Is revenge emphasized more in Hamlet or in Macbeth?
Certainly revenge is much more a part of Hamlet's story than Macbeth's. In Macbeth, the Weird Sisters meddle with Macbeth out of malice, not because they are seeking revenge on him for some prior slight. Further, though Macduff does want to avenge his family after Macbeth has them slaughtered, his desire to depose and punish the tyrant existed long before Macbeth ordered their brutal murders. Likewise, Malcolm seeks to do what is best for Scotland and that is to dethrone Macbeth; it has less to do with revenge and more to do with what is right for the country.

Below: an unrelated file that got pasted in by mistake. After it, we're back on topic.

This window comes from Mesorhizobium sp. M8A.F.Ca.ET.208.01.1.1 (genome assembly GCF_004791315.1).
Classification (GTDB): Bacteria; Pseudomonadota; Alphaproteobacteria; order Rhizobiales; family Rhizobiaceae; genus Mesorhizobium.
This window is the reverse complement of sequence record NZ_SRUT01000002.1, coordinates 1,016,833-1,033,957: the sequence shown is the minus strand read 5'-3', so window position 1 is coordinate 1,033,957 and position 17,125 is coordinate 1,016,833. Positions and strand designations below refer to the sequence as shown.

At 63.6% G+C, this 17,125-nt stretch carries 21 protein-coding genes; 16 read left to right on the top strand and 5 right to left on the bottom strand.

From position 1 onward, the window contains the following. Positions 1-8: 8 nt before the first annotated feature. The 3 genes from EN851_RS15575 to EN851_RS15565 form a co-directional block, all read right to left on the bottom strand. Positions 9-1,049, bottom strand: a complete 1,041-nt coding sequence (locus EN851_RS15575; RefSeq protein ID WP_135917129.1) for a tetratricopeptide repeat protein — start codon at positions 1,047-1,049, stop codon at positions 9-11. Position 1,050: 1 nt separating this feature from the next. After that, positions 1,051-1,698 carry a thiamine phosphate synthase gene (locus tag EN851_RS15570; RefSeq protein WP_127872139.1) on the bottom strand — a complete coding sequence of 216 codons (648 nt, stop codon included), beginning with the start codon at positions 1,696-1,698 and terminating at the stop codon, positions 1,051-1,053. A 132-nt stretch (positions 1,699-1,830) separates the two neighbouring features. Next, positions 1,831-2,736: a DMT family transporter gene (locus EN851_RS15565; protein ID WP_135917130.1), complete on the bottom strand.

In Hamlet, however, the plot doesn't begin to advance until Hamlet meets with his father's ghost and the ghost charges him to avenge his murder. Old King Hamlet instructs Hamlet to exact revenge on Claudius, and it is Hamlet's action (or inaction, as the case may be) toward this end that moves the plot along. Moreover, the motif of avenging sons runs through the play: first, young Fortinbras wants to attack Denmark to avenge his father's death and the loss of their lands; second, Hamlet has an actor recount the tale of Pyrrhus, son of the slain Achilles, when Pyrrhus avenges his father's death by slaying his killer; third, Laertes returns from France when he has learned of his father, Polonius's, death because he suspects foul play. When he learns that it was Hamlet who killed his father, it is Laertes's attempt to exact revenge that directly and immediately leads to the deaths of himself, Hamlet, Claudius, and Gertrude. Thus, revenge is a much more prevalent theme in Hamlet than it is in Macbeth.